Dragon Age II - Bioware's Dragon Age Franchise (PC)
Publisher - Bioware/EA
Release Date - March 8, 2011
Platforms - PC, PS3, Xbox 360, and Mac
by Matthew Hibben
Bioware brings gamers the next installment of the Dragon Age franchise in Dragon Age II (DA2). DA2 brings gamers many of the things lacking from the first entry as well as reworks and improvements on many elements that showed promise in DAO. For gamers that loved Dragon Age: Origins (DAO) but felt let down by Dragon Age: Origins - Awakening (DAOA, the retail expansion to DAO), DA2 delivers a game that is entertaining and packed full of content to experience.
I am not ashamed to say that I was one of those eagerly awaiting this title and rushed home quickly to start the immersion. As expected DA2 installs like a breeze and easily links to an existing dragon age account. This becomes important when beginning a campaign, because you can import your Dragon Age Origins character background.
Starting the Campaign
The campaign begins as most do, with character creation. The biggest change is that the player will find they are limited to pre-selected body types. The reason at first is not clear and I'm sure disappointing to those that enjoyed making unique characters right off the bat, but, given that the character has fully scripted voiceovers,this is most likely the rationale behind limiting that facet of the game. I will point out that later on during the tutorial portion of the game that the player is allowed to change the model of their character. This is confusing, seeing as the intro cinematic during your first taste of combat shows the original male or female models.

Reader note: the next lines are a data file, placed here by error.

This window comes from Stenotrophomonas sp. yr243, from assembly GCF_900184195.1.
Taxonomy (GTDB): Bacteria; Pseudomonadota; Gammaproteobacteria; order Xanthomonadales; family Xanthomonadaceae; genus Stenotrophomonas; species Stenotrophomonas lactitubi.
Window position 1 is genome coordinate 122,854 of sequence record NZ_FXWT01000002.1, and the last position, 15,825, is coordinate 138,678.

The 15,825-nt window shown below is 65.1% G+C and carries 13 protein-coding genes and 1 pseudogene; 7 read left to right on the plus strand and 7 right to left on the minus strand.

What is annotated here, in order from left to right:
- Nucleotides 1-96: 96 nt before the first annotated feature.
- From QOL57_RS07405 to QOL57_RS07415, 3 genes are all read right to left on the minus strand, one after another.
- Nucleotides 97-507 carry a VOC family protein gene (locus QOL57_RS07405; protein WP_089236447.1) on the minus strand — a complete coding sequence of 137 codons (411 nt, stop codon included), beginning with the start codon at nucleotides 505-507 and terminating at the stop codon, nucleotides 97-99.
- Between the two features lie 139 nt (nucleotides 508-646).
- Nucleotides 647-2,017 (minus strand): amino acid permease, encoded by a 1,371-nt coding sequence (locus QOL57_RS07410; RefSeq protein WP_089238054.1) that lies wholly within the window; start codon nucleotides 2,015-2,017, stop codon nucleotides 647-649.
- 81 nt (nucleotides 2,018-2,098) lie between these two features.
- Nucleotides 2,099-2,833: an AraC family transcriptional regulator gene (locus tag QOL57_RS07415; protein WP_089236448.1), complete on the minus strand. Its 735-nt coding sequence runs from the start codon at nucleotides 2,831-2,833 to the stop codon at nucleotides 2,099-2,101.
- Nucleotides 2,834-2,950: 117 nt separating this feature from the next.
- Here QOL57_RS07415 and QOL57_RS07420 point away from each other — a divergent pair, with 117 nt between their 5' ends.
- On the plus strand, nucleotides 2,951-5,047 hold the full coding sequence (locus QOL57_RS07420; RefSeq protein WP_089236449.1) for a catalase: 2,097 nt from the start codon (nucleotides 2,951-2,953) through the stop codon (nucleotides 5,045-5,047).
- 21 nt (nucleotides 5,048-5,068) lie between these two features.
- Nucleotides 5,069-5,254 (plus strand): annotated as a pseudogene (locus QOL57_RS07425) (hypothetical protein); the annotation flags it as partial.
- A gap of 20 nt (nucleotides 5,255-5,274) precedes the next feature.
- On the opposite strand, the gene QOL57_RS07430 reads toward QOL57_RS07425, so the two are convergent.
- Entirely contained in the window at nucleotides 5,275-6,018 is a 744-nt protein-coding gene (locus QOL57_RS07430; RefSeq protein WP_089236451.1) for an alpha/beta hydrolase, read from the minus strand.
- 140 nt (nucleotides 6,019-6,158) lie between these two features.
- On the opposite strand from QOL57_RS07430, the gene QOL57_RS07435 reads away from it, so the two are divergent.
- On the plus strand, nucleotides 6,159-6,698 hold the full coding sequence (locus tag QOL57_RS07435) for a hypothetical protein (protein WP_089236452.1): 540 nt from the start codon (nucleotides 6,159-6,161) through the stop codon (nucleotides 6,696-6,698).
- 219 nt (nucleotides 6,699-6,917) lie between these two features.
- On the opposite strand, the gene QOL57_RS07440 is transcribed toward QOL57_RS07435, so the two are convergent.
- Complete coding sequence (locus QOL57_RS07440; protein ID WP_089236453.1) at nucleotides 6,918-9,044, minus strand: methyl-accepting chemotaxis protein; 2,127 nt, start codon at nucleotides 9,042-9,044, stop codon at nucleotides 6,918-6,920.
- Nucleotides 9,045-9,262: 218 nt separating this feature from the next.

The story is the big draw of the DA universe for most gamers. Multiple play throughs were pretty common in the DAO, as each character you made based on your class and race selection would have a completely different starting zone and subplot. The story in DA2 seems much more rigid, with different class choices not affecting story or starting zone but still very engaging. The story is told in a new manner with the addition of a third party retelling of events. Without giving too much away I will briefly say that one of your main party members recounts your conquests as you complete them. So players will see acts played out in first person and periodically witness a recounting or your deeds.
Character interactions, which were a big part of DAO and for some reason removed for the most part in DAOA are back in DA2. The chatter NPC's have with each other are a great way to learn their background stories and adds to the flavor that was present in DAO. Romances which were another facet removed for DAOA are also back in DA2, and without giving too much away, let's just say you are allowed to make much more diverse choices then in DAO.
Character morality and alignment versus the other NPC's in your party is also back in DA2. The largest difference in this respect, is how chat interactions work in DA2. Chat interactions now have icons associated with what effect a specific chat decision will have. This new icon based chat wheel allows a player to quickly get an idea of how a conversation will play out with given NPC's. With icons depicting positive, playful, flirtatious, and negative views towards the NPC you are interacting with, it takes a lot of the guess work out. Players that are familiar with DAO will be pleased to know that rewards for high levels of affinity are back as well with your NPC party. For those not familiar with DAO, NPC affinity refers to how well liked you are by the NPC's , and they improve in performance based upon this.